The escalating trade tension between Washington and Beijing threatens to become a currency war. That has potentially significant implications for Australian exporters. There are three questions to ask: what is it all about; what does it mean; and what are the implications for Australian dairy producers?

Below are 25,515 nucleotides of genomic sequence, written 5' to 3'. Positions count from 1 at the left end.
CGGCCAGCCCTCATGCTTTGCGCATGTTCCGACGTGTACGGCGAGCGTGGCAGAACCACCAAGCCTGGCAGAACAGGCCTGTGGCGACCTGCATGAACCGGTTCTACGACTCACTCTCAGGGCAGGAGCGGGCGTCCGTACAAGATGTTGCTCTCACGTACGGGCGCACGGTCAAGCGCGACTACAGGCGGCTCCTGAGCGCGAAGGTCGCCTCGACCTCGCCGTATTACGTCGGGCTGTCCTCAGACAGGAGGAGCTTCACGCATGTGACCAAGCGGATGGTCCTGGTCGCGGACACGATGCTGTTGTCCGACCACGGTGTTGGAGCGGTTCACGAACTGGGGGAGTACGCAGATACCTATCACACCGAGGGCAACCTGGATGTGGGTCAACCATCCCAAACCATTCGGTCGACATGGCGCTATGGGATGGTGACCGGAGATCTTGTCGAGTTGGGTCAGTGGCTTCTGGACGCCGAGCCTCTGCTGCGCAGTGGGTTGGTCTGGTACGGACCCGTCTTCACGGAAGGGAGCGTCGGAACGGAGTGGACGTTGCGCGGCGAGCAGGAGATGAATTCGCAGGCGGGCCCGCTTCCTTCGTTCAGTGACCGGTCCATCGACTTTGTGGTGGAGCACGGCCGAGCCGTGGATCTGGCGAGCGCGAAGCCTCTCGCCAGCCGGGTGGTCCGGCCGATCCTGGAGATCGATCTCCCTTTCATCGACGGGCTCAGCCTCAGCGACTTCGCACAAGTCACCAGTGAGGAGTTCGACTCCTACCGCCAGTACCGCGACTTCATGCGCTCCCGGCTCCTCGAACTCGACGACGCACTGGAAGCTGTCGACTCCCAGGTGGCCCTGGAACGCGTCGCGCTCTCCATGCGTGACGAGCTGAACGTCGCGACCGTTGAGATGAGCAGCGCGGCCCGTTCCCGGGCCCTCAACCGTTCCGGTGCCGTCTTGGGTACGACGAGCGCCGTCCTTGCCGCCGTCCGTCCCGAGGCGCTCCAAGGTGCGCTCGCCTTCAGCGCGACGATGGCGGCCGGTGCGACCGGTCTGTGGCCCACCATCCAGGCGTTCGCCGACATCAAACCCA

What it’s about: The Trump administration has taken a strong stand on growing US domestic manufacturing and reducing imports. Add to that the significant diplomatic challenges between the US and China. The result is the introduction of prohibitive tariffs by Washington on Chinese imports to the US. Reverse tariffs have had little impact because Chinese exports to the US far exceed US exports to China. The Beijing administration’s only available lever to address this issue is to intervene to artificially deflate the value of the renminbi compared to the US dollar. Unlike most international currencies (including the Australian and US dollars), the renminbi, or Chinese yuan, is one of the few remaining currencies actively regulated by a central government. Earlier this year Beijing allowed a nine per cent slide in the value of the yuan against the US dollar which more or less compensated for the impact of Washington’s newly imposed trade barriers.